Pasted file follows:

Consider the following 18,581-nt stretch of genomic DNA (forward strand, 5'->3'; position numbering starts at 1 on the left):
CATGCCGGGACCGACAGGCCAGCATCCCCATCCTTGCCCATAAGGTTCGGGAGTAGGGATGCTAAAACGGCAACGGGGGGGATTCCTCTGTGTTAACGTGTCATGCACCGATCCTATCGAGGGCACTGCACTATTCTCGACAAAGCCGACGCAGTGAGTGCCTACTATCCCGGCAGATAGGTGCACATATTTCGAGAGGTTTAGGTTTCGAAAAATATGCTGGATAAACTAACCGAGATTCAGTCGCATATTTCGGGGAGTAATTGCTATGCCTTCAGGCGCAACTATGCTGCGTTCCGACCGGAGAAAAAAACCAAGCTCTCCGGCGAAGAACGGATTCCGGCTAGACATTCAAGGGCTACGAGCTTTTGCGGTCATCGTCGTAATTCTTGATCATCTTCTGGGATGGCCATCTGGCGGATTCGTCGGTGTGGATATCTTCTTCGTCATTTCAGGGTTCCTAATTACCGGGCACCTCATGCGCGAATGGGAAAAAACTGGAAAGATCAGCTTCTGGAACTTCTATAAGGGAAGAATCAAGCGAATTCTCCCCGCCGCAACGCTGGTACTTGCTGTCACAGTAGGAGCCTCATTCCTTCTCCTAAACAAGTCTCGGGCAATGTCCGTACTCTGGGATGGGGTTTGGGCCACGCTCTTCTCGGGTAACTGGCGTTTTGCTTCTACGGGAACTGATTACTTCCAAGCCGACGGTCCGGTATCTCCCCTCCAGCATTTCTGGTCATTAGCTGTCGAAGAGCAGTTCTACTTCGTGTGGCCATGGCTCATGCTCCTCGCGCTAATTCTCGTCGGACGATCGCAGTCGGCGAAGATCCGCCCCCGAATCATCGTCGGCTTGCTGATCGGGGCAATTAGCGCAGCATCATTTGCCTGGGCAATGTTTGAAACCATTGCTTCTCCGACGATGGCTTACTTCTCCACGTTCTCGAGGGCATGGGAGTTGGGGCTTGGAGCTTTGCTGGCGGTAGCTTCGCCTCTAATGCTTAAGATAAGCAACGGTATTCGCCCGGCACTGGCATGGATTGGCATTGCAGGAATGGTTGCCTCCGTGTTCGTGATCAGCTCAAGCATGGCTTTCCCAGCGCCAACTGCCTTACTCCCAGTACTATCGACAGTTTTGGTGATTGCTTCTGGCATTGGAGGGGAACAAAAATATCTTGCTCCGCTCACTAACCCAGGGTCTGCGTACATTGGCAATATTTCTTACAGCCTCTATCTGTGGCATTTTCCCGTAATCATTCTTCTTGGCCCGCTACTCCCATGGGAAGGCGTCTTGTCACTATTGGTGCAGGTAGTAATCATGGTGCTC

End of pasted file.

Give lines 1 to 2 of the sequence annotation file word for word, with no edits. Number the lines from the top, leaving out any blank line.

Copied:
Consider the following 18,581-nt stretch of genomic DNA (forward strand, 5'->3'; position numbering starts at 1 on the left):
CATGCCGGGACCGACAGGCCAGCATCCCCATCCTTGCCCATAAGGTTCGGGAGTAGGGATGCTAAAACGGCAACGGGGGGGATTCCTCTGTGTTAACGTGTCATGCACCGATCCTATCGAGGGCACTGCACTATTCTCGACAAAGCCGACGCAGTGAGTGCCTACTATCCCGGCAGATAGGTGCACATATTTCGAGAGGTTTAGGTTTCGAAAAATATGCTGGATAAACTAACCGAGATTCAGTCGCATATTTCGGGGAGTAATTGCTATGCCTTCAGGCGCAACTATGCTGCGTTCCGACCGGAGAAAAAAACCAAGCTCTCCGGCGAAGAACGGATTCCGGCTAGACATTCAAGGGCTACGAGCTTTTGCGGTCATCGTCGTAATTCTTGATCATCTTCTGGGATGGCCATCTGGCGGATTCGTCGGTGTGGATATCTTCTTCGTCATTTCAGGGTTCCTAATTACCGGGCACCTCATGCGCGAATGGGAAAAAACTGGAAAGATCAGCTTCTGGAACTTCTATAAGGGAAGAATCAAGCGAATTCTCCCCGCCGCAACGCTGGTACTTGCTGTCACAGTAGGAGCCTCATTCCTTCTCCTAAACAAGTCTCGGGCAATGTCCGTACTCTGGGATGGGGTTTGGGCCACGCTCTTCTCGGGTAACTGGCGTTTTGCTTCTACGGGAACTGATTACTTCCAAGCCGACGGTCCGGTATCTCCCCTCCAGCATTTCTGGTCATTAGCTGTCGAAGAGCAGTTCTACTTCGTGTGGCCATGGCTCATGCTCCTCGCGCTAATTCTCGTCGGACGATCGCAGTCGGCGAAGATCCGCCCCCGAATCATCGTCGGCTTGCTGATCGGGGCAATTAGCGCAGCATCATTTGCCTGGGCAATGTTTGAAACCATTGCTTCTCCGACGATGGCTTACTTCTCCACGTTCTCGAGGGCATGGGAGTTGGGGCTTGGAGCTTTGCTGGCGGTAGCTTCGCCTCTAATGCTTAAGATAAGCAACGGTATTCGCCCGGCACTGGCATGGATTGGCATTGCAGGAATGGTTGCCTCCGTGTTCGTGATCAGCTCAAGCATGGCTTTCCCAGCGCCAACTGCCTTACTCCCAGTACTATCGACAGTTTTGGTGATTGCTTCTGGCATTGGAGGGGAACAAAAATATCTTGCTCCGCTCACTAACCCAGGGTCTGCGTACATTGGCAATATTTCTTACAGCCTCTATCTGTGGCATTTTCCCGTAATCATTCTTCTTGGCCCGCTACTCCCATGGGAAGGCGTCTTGTCACTATTGGTGCAGGTAGTAATCATGGTGCTC